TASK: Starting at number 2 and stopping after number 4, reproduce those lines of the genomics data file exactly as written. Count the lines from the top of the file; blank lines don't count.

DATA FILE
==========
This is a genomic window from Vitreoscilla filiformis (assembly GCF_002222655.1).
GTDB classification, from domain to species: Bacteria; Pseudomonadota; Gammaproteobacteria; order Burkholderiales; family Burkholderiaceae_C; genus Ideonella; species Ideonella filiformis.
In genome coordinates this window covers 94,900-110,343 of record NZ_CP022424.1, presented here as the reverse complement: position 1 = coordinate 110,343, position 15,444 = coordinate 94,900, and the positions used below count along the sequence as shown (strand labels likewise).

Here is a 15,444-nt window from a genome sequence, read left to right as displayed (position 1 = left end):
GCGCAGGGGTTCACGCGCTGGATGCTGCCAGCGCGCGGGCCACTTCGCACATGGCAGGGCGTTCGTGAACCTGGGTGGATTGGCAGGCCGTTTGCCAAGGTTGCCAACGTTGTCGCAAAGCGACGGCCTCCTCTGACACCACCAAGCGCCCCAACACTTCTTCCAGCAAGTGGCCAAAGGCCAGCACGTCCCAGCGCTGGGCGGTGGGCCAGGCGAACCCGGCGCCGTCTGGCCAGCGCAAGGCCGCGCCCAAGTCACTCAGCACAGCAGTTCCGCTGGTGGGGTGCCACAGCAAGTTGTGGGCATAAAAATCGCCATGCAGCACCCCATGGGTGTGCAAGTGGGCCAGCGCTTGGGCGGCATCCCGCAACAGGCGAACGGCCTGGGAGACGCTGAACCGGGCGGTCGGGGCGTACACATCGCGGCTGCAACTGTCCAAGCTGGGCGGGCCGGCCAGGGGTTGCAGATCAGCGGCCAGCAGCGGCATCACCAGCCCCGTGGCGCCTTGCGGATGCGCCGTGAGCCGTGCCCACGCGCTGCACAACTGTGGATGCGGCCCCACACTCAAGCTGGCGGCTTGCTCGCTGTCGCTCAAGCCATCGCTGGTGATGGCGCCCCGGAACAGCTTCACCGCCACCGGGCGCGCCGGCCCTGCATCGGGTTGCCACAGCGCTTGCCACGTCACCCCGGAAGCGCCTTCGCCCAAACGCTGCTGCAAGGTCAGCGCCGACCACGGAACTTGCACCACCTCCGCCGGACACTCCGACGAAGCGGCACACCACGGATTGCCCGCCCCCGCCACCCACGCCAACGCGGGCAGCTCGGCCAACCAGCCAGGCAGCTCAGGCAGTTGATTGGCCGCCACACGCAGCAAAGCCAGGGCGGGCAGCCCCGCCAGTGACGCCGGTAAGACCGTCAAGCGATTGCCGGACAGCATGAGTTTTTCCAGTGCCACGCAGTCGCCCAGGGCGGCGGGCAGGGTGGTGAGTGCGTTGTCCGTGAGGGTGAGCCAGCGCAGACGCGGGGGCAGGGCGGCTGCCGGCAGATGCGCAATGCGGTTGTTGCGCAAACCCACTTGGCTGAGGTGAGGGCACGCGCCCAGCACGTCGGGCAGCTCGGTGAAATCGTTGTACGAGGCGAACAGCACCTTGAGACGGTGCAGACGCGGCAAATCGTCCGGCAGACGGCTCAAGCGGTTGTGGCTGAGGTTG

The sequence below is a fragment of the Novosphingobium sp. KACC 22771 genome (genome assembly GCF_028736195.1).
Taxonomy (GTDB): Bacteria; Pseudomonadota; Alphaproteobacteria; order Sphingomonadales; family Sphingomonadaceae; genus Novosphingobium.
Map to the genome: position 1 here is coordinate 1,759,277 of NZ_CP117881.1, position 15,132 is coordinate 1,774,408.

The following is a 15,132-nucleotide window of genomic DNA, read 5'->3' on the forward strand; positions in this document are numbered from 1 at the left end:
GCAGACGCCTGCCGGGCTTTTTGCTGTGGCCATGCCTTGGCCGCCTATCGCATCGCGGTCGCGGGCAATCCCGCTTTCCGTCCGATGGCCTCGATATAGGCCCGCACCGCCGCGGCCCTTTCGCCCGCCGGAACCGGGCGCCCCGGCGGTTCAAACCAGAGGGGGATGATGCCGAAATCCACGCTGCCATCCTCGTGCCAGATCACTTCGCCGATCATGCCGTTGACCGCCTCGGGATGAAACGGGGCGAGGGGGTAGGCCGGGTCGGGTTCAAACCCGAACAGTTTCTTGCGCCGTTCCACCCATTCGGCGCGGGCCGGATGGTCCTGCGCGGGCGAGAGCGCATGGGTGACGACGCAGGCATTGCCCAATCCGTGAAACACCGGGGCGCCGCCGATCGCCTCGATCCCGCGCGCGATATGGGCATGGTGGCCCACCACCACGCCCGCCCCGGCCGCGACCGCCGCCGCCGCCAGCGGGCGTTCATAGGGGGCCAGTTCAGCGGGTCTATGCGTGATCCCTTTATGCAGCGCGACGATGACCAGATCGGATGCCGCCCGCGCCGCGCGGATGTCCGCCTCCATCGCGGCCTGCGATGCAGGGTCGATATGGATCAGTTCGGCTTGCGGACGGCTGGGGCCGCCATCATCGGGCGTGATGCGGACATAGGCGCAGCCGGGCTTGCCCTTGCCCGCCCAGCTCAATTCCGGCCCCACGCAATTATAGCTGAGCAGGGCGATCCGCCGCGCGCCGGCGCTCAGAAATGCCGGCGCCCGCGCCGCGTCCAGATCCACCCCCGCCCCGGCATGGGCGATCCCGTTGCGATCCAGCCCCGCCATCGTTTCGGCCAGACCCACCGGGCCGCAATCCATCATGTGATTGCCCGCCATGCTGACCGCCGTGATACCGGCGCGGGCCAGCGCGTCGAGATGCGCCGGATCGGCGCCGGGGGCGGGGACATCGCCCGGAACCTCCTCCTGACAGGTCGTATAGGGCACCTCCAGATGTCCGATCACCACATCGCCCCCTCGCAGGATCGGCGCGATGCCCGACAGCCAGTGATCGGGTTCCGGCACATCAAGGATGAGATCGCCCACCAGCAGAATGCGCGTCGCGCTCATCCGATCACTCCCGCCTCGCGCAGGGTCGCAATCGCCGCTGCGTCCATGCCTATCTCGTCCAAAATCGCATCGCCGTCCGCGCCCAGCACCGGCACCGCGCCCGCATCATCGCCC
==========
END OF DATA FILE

GTDB classification, from domain to species: Bacteria; Pseudomonadota; Gammaproteobacteria; order Burkholderiales; family Burkholderiaceae_C; genus Ideonella; species Ideonella filiformis.
In genome coordinates this window covers 94,900-110,343 of record NZ_CP022424.1, presented here as the reverse complement: position 1 = coordinate 110,343, position 15,444 = coordinate 94,900, and the positions used below count along the sequence as shown (strand labels likewise).

Here is a 15,444-nt window from a genome sequence, read left to right as displayed (position 1 = left end):